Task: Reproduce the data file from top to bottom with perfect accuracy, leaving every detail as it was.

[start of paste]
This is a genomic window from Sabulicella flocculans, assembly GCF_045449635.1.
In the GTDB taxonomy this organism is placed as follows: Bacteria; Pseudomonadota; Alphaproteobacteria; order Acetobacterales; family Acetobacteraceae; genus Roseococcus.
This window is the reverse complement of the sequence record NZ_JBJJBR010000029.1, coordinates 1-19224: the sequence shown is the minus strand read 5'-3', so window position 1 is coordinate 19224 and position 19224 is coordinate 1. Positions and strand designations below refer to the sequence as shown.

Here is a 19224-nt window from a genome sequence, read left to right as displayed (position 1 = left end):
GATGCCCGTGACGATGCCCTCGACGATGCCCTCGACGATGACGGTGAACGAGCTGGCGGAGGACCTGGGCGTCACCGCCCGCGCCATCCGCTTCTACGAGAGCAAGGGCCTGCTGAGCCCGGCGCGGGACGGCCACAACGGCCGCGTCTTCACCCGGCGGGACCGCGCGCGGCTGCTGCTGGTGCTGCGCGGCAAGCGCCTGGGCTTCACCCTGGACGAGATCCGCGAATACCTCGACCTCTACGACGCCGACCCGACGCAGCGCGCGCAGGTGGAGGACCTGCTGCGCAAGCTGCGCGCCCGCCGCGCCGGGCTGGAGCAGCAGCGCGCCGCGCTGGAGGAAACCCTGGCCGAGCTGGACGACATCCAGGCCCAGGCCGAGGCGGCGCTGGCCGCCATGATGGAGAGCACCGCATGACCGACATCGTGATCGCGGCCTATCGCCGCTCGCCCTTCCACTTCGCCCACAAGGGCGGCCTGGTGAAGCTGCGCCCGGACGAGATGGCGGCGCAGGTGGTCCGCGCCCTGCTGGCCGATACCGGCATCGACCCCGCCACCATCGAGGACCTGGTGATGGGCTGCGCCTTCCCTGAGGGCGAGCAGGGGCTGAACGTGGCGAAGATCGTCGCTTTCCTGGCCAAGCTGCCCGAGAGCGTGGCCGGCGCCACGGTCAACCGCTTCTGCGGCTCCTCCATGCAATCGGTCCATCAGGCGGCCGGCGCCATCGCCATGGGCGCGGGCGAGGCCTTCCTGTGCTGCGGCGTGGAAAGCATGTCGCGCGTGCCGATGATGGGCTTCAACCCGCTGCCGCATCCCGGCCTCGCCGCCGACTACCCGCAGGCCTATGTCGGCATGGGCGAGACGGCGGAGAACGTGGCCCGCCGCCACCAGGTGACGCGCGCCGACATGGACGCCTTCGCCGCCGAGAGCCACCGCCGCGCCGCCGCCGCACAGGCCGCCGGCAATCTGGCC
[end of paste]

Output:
This is a genomic window from Sabulicella flocculans, assembly GCF_045449635.1.
In the GTDB taxonomy this organism is placed as follows: Bacteria; Pseudomonadota; Alphaproteobacteria; order Acetobacterales; family Acetobacteraceae; genus Roseococcus.
This window is the reverse complement of the sequence record NZ_JBJJBR010000029.1, coordinates 1-19224: the sequence shown is the minus strand read 5'-3', so window position 1 is coordinate 19224 and position 19224 is coordinate 1. Positions and strand designations below refer to the sequence as shown.

Here is a 19224-nt window from a genome sequence, read left to right as displayed (position 1 = left end):
GATGCCCGTGACGATGCCCTCGACGATGCCCTCGACGATGACGGTGAACGAGCTGGCGGAGGACCTGGGCGTCACCGCCCGCGCCATCCGCTTCTACGAGAGCAAGGGCCTGCTGAGCCCGGCGCGGGACGGCCACAACGGCCGCGTCTTCACCCGGCGGGACCGCGCGCGGCTGCTGCTGGTGCTGCGCGGCAAGCGCCTGGGCTTCACCCTGGACGAGATCCGCGAATACCTCGACCTCTACGACGCCGACCCGACGCAGCGCGCGCAGGTGGAGGACCTGCTGCGCAAGCTGCGCGCCCGCCGCGCCGGGCTGGAGCAGCAGCGCGCCGCGCTGGAGGAAACCCTGGCCGAGCTGGACGACATCCAGGCCCAGGCCGAGGCGGCGCTGGCCGCCATGATGGAGAGCACCGCATGACCGACATCGTGATCGCGGCCTATCGCCGCTCGCCCTTCCACTTCGCCCACAAGGGCGGCCTGGTGAAGCTGCGCCCGGACGAGATGGCGGCGCAGGTGGTCCGCGCCCTGCTGGCCGATACCGGCATCGACCCCGCCACCATCGAGGACCTGGTGATGGGCTGCGCCTTCCCTGAGGGCGAGCAGGGGCTGAACGTGGCGAAGATCGTCGCTTTCCTGGCCAAGCTGCCCGAGAGCGTGGCCGGCGCCACGGTCAACCGCTTCTGCGGCTCCTCCATGCAATCGGTCCATCAGGCGGCCGGCGCCATCGCCATGGGCGCGGGCGAGGCCTTCCTGTGCTGCGGCGTGGAAAGCATGTCGCGCGTGCCGATGATGGGCTTCAACCCGCTGCCGCATCCCGGCCTCGCCGCCGACTACCCGCAGGCCTATGTCGGCATGGGCGAGACGGCGGAGAACGTGGCCCGCCGCCACCAGGTGACGCGCGCCGACATGGACGCCTTCGCCGCCGAGAGCCACCGCCGCGCCGCCGCCGCACAGGCCGCCGGCAATCTGGCC